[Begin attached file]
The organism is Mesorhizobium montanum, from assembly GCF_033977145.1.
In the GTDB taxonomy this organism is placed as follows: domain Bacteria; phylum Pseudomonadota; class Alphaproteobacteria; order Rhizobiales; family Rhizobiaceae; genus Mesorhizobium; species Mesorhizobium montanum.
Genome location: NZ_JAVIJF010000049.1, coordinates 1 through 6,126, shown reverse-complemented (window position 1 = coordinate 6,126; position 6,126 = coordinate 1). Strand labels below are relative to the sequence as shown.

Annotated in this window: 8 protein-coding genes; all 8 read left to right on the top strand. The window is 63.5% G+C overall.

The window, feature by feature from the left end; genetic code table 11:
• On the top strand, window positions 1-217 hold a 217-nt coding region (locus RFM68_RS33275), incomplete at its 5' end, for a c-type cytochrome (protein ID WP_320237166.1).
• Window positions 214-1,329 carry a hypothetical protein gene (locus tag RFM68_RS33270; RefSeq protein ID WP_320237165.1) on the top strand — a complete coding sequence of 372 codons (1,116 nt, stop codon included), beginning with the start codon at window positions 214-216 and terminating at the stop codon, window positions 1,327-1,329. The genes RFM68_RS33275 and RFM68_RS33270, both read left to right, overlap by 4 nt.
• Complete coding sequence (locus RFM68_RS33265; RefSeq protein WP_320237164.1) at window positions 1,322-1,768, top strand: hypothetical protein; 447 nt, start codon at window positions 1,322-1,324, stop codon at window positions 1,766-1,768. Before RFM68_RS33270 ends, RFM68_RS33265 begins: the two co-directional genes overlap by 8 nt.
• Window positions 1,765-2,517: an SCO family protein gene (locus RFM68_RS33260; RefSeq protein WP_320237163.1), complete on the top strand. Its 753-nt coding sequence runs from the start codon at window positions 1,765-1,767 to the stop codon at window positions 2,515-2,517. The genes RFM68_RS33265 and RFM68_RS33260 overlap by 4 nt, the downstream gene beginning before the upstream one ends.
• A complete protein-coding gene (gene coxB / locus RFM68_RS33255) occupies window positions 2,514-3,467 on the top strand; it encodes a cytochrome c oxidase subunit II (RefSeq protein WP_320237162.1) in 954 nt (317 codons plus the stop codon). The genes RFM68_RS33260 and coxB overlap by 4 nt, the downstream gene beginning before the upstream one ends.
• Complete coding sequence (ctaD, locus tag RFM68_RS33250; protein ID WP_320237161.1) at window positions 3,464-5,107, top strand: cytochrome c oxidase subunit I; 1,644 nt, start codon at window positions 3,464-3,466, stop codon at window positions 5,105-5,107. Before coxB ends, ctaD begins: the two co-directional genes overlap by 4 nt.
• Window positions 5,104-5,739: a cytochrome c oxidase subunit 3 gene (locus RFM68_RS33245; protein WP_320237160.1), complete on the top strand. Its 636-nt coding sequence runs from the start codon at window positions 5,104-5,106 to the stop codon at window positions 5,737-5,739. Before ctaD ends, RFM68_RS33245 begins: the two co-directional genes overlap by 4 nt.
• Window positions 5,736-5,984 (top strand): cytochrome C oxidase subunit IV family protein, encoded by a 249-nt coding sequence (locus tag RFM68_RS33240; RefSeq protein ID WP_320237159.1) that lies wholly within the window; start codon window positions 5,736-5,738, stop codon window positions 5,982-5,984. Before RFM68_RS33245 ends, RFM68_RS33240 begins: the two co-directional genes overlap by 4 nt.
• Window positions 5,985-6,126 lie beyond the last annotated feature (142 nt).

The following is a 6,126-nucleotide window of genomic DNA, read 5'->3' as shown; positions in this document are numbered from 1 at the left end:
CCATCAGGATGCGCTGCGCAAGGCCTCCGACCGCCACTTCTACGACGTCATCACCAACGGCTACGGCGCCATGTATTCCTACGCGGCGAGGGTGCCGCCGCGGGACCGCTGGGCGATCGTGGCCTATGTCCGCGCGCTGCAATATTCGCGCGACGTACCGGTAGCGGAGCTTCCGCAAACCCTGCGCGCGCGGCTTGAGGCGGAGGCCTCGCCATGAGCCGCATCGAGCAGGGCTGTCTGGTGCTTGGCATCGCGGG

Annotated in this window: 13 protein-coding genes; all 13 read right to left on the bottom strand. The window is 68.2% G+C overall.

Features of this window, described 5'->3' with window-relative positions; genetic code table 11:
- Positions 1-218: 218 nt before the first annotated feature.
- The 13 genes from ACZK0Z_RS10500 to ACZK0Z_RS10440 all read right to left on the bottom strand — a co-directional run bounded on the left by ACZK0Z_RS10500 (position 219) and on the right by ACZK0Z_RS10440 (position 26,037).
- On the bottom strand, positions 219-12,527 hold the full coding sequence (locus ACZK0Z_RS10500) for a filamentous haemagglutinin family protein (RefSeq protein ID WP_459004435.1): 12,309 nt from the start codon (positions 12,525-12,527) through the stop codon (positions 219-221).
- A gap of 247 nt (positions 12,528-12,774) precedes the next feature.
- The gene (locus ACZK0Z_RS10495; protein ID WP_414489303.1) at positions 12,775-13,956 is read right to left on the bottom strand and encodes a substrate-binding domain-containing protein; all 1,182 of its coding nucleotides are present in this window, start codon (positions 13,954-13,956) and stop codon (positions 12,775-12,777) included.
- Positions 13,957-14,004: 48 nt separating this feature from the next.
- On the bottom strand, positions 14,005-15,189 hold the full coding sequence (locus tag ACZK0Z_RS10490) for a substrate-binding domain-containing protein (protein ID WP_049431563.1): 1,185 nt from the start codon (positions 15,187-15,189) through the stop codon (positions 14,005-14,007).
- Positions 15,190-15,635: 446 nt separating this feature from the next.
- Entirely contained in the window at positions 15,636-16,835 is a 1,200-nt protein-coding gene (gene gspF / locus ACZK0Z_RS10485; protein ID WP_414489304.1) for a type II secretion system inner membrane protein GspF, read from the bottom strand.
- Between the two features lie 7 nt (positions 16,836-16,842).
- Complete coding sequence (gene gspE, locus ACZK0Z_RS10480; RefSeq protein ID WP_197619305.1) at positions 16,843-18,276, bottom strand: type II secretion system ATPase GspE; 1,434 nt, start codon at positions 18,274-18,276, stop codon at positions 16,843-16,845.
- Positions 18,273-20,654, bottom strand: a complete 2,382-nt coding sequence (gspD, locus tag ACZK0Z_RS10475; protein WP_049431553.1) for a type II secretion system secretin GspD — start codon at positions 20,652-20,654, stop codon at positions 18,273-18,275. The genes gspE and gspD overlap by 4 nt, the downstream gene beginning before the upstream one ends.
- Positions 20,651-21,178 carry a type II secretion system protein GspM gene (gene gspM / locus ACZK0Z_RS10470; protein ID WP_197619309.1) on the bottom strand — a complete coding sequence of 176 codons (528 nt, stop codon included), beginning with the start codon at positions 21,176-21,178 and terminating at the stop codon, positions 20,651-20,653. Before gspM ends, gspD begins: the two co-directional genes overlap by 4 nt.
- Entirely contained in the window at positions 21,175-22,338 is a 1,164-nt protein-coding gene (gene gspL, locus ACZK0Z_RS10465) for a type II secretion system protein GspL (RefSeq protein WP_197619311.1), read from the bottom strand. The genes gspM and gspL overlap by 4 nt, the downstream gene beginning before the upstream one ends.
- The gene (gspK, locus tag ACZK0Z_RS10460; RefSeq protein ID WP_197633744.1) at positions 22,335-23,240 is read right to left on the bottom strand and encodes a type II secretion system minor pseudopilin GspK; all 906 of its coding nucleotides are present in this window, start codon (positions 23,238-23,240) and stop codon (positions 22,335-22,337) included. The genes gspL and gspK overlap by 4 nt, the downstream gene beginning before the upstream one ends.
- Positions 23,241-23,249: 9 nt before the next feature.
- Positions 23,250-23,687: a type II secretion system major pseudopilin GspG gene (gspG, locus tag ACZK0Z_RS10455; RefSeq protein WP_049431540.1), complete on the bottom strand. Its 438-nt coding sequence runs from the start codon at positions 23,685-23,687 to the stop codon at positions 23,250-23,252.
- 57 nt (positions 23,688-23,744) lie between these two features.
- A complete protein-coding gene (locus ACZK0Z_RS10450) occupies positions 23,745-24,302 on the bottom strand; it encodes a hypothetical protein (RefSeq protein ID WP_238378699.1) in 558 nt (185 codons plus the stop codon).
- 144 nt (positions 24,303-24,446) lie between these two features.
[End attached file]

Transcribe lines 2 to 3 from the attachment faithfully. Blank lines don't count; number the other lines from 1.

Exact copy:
In the GTDB taxonomy this organism is placed as follows: domain Bacteria; phylum Pseudomonadota; class Alphaproteobacteria; order Rhizobiales; family Rhizobiaceae; genus Mesorhizobium; species Mesorhizobium montanum.
Genome location: NZ_JAVIJF010000049.1, coordinates 1 through 6,126, shown reverse-complemented (window position 1 = coordinate 6,126; position 6,126 = coordinate 1). Strand labels below are relative to the sequence as shown.